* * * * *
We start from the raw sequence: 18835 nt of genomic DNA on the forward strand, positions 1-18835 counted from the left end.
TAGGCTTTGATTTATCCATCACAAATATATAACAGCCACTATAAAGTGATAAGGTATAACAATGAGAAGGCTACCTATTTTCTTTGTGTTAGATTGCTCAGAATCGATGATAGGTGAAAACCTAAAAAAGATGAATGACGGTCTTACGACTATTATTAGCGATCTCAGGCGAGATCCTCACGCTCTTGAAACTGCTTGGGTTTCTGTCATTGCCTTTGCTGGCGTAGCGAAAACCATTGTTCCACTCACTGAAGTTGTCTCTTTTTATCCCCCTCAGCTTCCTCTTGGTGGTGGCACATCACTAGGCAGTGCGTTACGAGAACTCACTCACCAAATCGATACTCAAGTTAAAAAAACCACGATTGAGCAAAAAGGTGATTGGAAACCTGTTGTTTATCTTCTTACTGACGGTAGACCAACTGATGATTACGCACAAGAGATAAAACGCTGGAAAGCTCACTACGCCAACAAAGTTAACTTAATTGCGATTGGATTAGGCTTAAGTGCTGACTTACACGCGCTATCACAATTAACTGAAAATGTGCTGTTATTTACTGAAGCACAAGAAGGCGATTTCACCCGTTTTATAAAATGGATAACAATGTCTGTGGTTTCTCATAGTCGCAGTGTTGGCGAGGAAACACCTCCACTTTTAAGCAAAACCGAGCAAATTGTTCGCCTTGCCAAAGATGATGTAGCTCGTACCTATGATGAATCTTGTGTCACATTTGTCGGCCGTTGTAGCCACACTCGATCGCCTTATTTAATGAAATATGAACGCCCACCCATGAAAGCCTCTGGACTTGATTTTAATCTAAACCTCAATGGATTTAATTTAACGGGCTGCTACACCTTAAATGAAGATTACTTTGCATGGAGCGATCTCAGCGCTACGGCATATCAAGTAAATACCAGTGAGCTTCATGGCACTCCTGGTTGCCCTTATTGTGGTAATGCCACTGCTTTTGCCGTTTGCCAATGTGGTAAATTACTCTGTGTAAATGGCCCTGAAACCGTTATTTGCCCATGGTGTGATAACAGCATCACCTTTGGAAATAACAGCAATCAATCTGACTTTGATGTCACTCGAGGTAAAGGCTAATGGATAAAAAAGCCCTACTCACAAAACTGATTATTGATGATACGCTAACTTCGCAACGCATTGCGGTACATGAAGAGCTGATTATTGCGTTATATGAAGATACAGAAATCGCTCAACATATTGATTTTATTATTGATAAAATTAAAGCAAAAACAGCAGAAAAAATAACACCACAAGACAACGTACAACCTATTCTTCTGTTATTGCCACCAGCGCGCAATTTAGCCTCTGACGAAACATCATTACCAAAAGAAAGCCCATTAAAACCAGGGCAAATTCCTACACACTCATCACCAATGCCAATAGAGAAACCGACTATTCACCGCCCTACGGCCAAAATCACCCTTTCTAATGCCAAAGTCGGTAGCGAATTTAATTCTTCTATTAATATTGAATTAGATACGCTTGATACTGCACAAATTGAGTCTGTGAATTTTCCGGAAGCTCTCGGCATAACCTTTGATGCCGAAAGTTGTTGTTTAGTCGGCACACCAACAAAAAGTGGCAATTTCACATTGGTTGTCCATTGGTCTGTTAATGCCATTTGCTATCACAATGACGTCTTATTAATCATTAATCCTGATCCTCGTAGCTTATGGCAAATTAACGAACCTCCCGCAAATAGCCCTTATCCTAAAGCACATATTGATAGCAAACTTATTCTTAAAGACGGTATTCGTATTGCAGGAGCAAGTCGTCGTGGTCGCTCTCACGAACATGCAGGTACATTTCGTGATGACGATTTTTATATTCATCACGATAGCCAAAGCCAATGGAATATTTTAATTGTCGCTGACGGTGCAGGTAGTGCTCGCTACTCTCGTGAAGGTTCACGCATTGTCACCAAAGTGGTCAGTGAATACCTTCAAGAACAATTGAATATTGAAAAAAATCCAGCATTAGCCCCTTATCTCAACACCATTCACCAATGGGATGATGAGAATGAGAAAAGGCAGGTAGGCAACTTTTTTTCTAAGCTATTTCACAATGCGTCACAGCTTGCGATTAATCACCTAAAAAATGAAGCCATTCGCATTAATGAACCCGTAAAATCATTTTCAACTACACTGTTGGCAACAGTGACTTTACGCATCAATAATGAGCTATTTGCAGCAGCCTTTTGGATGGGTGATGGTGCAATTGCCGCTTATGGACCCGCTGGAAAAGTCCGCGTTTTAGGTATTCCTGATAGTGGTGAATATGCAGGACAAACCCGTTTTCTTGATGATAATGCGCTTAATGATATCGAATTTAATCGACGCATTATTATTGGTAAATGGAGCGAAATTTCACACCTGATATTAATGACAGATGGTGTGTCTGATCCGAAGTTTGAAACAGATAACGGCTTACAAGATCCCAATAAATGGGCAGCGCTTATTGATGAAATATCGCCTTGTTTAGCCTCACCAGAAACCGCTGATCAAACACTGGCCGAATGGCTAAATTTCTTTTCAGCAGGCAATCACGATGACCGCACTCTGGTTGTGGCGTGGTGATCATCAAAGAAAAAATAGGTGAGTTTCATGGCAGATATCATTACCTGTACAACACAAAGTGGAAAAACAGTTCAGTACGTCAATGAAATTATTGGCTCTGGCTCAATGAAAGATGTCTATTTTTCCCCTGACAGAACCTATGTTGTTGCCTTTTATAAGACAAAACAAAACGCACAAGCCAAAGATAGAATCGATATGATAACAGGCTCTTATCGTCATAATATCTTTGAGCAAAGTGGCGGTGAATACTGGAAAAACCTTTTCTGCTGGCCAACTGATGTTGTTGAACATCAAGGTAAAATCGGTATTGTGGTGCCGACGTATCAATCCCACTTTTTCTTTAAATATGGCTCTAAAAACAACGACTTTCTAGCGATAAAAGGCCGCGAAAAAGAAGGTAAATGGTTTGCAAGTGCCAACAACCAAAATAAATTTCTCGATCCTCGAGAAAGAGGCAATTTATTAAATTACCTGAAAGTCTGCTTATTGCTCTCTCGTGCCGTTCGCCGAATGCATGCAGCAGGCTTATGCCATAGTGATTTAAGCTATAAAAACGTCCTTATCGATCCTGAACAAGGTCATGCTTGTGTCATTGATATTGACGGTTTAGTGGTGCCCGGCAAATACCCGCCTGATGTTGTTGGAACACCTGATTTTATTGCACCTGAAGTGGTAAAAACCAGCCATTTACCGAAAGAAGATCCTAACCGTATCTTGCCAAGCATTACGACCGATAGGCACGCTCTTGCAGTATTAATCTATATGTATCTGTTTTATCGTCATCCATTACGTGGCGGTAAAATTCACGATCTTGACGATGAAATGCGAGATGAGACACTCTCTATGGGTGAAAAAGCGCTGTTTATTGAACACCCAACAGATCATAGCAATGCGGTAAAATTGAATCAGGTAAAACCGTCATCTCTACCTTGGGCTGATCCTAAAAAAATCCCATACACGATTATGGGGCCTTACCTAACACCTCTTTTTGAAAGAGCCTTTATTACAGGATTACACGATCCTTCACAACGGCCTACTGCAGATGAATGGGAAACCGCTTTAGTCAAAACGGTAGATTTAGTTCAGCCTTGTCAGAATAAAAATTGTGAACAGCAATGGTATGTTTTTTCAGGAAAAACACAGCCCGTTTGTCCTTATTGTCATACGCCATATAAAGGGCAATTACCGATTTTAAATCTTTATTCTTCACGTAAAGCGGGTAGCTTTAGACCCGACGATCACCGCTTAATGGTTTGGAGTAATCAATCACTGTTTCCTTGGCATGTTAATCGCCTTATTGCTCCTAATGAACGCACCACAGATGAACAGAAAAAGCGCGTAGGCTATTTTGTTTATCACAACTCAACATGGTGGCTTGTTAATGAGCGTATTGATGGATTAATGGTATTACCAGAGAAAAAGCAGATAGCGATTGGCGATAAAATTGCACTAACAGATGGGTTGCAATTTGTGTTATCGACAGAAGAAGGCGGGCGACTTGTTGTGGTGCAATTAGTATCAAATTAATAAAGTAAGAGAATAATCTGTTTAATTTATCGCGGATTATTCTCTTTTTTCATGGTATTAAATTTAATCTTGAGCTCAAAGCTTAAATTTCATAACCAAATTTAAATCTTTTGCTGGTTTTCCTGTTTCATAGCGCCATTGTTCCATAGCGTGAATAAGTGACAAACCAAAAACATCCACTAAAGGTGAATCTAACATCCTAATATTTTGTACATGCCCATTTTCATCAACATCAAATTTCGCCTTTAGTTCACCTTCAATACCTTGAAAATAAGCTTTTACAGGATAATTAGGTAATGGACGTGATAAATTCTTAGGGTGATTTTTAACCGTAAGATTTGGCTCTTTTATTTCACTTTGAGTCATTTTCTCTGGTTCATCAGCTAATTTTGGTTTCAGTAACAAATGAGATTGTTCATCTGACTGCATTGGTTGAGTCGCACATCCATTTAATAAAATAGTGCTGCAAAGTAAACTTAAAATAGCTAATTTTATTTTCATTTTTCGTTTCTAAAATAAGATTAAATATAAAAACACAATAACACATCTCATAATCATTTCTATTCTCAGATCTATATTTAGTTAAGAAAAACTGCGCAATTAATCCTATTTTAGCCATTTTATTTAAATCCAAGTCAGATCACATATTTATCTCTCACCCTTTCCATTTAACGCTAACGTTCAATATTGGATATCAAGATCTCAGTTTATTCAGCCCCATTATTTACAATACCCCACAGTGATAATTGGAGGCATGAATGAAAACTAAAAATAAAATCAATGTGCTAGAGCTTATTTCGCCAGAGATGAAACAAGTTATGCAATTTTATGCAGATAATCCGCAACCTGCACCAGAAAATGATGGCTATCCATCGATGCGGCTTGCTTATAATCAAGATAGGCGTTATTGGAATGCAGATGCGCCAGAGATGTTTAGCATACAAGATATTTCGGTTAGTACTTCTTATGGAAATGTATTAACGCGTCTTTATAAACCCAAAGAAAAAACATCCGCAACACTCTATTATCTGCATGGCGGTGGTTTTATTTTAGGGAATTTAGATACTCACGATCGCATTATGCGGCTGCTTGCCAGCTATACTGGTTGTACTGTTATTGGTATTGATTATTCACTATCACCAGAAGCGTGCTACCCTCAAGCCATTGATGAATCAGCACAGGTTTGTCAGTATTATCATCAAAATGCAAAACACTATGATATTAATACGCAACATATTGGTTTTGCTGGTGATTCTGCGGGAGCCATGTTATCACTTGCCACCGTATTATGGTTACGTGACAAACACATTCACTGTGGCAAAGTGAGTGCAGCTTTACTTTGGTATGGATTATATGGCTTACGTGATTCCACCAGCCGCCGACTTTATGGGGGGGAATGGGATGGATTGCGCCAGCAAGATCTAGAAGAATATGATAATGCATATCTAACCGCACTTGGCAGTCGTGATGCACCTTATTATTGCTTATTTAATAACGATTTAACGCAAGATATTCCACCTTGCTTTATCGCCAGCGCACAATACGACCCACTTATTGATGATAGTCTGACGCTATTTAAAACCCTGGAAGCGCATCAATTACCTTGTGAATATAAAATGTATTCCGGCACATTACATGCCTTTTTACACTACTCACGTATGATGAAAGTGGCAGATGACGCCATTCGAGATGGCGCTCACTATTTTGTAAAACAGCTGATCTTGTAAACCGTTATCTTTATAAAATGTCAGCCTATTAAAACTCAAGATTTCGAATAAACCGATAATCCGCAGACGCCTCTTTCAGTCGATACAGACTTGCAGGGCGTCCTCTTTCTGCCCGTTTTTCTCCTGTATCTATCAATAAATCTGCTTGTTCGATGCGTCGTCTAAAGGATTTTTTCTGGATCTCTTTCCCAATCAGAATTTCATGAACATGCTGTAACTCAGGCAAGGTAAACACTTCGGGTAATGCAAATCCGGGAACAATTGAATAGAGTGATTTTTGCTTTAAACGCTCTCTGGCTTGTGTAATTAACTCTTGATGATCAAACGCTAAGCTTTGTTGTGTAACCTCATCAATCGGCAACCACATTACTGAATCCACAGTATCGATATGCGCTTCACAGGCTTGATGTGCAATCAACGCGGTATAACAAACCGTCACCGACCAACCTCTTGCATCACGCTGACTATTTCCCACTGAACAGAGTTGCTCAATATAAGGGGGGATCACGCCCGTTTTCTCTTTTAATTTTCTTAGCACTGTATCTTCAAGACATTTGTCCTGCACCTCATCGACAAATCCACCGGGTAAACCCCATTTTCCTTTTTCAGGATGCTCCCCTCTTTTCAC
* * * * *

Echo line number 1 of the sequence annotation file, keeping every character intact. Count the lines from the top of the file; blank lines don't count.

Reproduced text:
We start from the raw sequence: 18835 nt of genomic DNA on the forward strand, positions 1-18835 counted from the left end.